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September 29th, 2003

  The Sacramento Tales

(Note: This piece first appeared September 3rd at National Review Online.)

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[In the course of some renovation work at England's Canterbury Cathedral, a wall broke open to reveal a hollow cavity, in which was found a parchment manuscript, since dated to the later 14th century. It appears to be the work of the English poet Geoffrey Chaucer. However, the text is much faded and barely legible in places, so that the work of deciphering this manuscript is proceeding very slowly. The first few pages have now been transcribed, and their content is given below. Not all of the references can be understood at this distance in time, but the manuscript appears to concern a miscellaneous party of pilgrims who have come together with the common desire to reach a holy shrine at a place named "Sacramento." The front page of the manuscript, though much defaced by damp, seems to bear the title "The Sacramento Tales."]

The Prologue

Whan that Septembre with his shoures sote
Summers droghte hath percéd to the rote,
And bathéd Napas vynes with swich licour
As makéth Gallo Brothers shayre price soare;
Whan al vacacioun tyme is used and gonne
And beaches emptye lye beneath the sonne,
Whan freeways clogge with workers offys-bounde
Whyl scole-buses mak roade rage all arounde.
Whan harlots on the Strippe crye to be payd
By Englishe heart-throbbes crusyng for rough trayd
(Whom Nature hath anon depryved of braynes!)
Than longen folk to run polityckal campaygns
And pollsters for to scanne the publick moode
By telephoun and questionnaire intrude.
And specially, from every countys ende
Of Golden State, to Sacramento wende,
The Governour's fyn castel for to wyn
And dwel with powre and glorie ful therein.

INCUMBENT was ther, gilty (so they seye)
Of budgets fals. And he was clepéd Gray.
His teethe bryght capt, his heer lyk helmet fixt
Grande master was he of lowe politycks.
Non intrest grupe had he disdaynd to schmuse,
Ne ATLA, CALPERS, Latynos, ne Jewes.
At fund-raisyng ther wiste no wight so wyse,
The governourshippe than becam his pryse,
And hem that to him had obeysance mayd
Saw al hir outlays manyfold repayd.
He seith not ones "nay" when they seith "ye."
"Do this," seith they; "al redy, sire," seith he.
Whyl worthy folk of lower midel kynd
Wyth U-Haul hytched fled east and north to fynd
Som place wherin hir litel wealth might growe
Insted of into state tax coffers flowe.
Yet even swich as staid wer ful appalled
By car-tax hyk, so Gray shal be recalled.

Among us was a TERMINATOR bold,
A player who on many a stage had strold.
Ful big he was of braun, and eke of bone
A manly man, ful wyth testosteroun.
On TV he declayrd his wille to run
His candidacie than was fayr begun.
At ones began disputes upon his lyf
Wych, ere he toke a Kennedy to wyf,
Muche marred had been with lecherye and syn,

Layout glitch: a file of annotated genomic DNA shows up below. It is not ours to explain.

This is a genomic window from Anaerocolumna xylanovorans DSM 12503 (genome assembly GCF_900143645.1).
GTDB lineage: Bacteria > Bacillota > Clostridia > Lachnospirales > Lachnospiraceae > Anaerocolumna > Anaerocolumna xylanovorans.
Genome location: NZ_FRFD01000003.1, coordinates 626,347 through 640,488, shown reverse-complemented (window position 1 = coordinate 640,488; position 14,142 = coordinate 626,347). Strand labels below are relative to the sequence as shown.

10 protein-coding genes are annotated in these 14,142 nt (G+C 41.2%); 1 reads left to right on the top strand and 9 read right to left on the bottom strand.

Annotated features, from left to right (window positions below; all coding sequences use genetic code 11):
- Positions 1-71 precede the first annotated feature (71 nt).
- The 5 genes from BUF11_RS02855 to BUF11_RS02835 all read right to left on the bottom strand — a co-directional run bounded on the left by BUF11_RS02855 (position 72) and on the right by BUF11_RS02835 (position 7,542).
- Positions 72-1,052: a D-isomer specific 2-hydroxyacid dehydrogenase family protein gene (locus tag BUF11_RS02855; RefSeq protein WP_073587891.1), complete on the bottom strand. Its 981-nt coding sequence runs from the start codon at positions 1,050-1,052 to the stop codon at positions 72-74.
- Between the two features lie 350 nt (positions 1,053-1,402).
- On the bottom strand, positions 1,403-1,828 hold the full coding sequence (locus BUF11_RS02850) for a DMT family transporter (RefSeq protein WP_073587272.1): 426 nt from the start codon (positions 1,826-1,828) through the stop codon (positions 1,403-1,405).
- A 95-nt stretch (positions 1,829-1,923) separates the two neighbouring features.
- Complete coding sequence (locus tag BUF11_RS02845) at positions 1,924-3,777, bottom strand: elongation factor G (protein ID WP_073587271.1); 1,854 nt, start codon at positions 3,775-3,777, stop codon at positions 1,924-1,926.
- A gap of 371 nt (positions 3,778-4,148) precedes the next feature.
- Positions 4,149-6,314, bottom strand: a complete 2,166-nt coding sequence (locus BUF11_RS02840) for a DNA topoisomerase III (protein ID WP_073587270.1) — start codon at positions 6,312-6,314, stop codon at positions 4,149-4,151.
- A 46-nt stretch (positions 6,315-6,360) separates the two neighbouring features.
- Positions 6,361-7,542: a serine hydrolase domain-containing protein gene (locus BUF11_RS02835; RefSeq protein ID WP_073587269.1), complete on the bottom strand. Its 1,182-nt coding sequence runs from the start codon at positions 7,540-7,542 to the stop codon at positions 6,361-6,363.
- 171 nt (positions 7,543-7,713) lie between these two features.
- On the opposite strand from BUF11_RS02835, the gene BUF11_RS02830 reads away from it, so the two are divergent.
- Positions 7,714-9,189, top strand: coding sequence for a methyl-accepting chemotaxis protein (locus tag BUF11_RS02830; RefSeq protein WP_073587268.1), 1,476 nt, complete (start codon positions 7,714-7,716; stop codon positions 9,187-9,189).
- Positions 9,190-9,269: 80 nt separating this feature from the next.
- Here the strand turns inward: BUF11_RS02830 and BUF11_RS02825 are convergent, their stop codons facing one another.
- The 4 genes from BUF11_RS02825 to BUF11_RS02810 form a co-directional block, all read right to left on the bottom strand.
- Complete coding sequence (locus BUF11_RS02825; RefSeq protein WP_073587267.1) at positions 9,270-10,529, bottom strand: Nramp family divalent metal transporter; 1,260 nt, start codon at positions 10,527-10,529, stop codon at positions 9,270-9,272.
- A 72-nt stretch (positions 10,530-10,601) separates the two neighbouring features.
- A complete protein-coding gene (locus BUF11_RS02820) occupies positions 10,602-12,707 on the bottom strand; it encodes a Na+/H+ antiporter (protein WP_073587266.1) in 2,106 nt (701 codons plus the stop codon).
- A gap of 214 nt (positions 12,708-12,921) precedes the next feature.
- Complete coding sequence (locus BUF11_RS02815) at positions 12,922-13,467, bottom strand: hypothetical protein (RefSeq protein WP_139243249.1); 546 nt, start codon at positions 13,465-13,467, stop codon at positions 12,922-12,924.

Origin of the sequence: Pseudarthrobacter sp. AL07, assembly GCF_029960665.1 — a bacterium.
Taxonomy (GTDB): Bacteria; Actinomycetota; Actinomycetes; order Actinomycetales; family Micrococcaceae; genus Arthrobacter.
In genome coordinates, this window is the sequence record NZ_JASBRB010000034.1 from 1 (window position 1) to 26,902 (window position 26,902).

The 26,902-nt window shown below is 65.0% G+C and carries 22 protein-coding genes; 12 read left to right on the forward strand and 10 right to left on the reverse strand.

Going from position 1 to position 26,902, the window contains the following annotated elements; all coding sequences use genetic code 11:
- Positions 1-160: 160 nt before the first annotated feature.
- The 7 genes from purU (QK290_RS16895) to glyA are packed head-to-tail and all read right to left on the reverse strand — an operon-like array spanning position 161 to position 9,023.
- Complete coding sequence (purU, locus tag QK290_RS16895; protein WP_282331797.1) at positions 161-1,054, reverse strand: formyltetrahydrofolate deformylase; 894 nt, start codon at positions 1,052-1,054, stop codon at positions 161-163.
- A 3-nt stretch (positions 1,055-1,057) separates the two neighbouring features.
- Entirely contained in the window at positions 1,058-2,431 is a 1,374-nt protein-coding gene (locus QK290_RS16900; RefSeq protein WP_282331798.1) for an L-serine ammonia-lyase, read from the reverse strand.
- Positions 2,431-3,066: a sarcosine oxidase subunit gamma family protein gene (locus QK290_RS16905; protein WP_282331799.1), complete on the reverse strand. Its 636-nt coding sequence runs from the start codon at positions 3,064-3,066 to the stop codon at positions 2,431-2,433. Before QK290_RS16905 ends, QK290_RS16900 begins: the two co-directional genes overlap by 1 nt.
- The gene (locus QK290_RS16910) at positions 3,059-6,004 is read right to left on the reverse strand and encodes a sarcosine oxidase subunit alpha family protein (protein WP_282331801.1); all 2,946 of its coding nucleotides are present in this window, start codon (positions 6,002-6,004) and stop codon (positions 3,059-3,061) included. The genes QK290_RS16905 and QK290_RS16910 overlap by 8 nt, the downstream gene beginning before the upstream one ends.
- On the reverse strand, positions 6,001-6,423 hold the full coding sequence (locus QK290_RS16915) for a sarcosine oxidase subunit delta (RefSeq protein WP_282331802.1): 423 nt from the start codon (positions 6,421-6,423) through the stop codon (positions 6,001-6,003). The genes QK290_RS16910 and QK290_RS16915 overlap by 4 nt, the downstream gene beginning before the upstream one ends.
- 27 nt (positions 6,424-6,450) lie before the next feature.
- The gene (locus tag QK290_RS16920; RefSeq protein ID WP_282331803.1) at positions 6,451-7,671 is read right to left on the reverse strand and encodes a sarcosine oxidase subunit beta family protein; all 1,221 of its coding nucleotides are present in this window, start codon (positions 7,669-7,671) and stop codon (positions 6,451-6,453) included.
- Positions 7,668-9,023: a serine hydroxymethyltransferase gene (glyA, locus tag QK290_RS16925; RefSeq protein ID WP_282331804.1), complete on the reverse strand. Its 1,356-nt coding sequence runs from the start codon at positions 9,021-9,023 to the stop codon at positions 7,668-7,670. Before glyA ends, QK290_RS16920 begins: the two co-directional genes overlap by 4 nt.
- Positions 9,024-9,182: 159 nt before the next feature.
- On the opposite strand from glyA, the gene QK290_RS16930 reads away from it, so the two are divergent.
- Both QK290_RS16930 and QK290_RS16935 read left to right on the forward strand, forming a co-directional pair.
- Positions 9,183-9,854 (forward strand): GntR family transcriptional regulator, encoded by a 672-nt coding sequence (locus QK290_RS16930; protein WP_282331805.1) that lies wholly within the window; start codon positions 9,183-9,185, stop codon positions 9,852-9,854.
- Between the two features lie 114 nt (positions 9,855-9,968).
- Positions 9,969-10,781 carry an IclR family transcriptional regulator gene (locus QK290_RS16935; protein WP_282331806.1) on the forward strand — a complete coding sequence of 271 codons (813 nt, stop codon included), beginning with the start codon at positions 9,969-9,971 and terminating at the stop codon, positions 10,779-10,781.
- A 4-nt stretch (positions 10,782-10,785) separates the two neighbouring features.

And eke was ther some matter of his kin.
His fader, in the German empyrs warres,
Had worn that emblem evry man abhorres,
The twysted cros. To wych his frends replyd:
"Lord Kennedy was eke upon that syd!"
But natheless dispute continued hotte
To knowe was he conservatyf or not.
Of policie he vauch-saifed next to nonne
Save only: "Al for children must be donne!"
Til sore complaynd those membyrs of his factioun
That first applauded this bold Man of Actioun.
And so, to soothe hir rancorous complaynts
The Terminator call'd upon two saynts:
St. Milton and St. Warren. They both blest
His enterprys, and sanctiond thus he prest
Ahead, as al perceived, on victoryes tracke.
(Or if not, reste assuréd, he'll be backe.)

Latynos had hir man, with mustache speyr
High domed his hed, with fast receding heer.
LIEUTENANT to the Governour was he
And Spanish spak ful faire and fetisly,
After the scole of Ciudad Mexico
For Spanish of Castile he did not knowe.
In Englishe ones, amid a goodlie throng,
His mynde did cruellie betray his tonge
Whan he, addressyng Moorish clerks conven'd
To glorify hir history, had seem'd
To greete hem with the N worde — wych, wel note,
Is deeth to hem that seke the publick vote.
And folies mor lay lurking in his past.
Whan clerk at Fresno he his lotte had cast
In wyth a wilde and heretickall order
Wych ful denys oure nations southren border!
And preche vil crede, wych he refused to shunne:
"For oure race al, for other races nonne!"
The Terminators fader wolde have blushd
To say swich wordes, and spinmystres all rushd
To parse hem to som softe and gentyl sens,
But whyte and blacke alyk had toke offens.
And hard-corre gilty liberalles asyd,
No non-Latyno folk colde him abyd.
And greate as Latyn votyr count maye be
It lokés lyk: Hasta la vista, babye!

A WYF was ther, of Athenes cameth she
And eke her campaygn started on TV.
Of polles and raisyng fundes she knew perchaunce
For she coude of that art the olde daunce,
Her housbonde havyng troden paths polityckal
Before he turned to lyfstyl sodomityckal
And lefte her. Yeares befor, whan she was yong
In London towne had somtyme dwelt among
Commentatours, pundittes, and swich kynd.
Wyth one of hem, a much admiréd mynd,
She lyved; but than despayrd, becaus, she said,
Her lovyere was not any gode in bedde.
Forsooth, in al oure mery companye
Ther was none fyner drest than she,
Rodeo Dryves fyn wares she knew ful wel:
Versace, Gucci, Tiffany, Chanel.
Ne fell her heer one lokke out of place
Ne wrinkel one, ne blemishe mark'd her face.
Allas, whan she did speken on TV
Ne man colde folow but one worde in thre.
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[This is as much of the manuscript as has been deciphered to date. We shall bring you further passages as they become available.]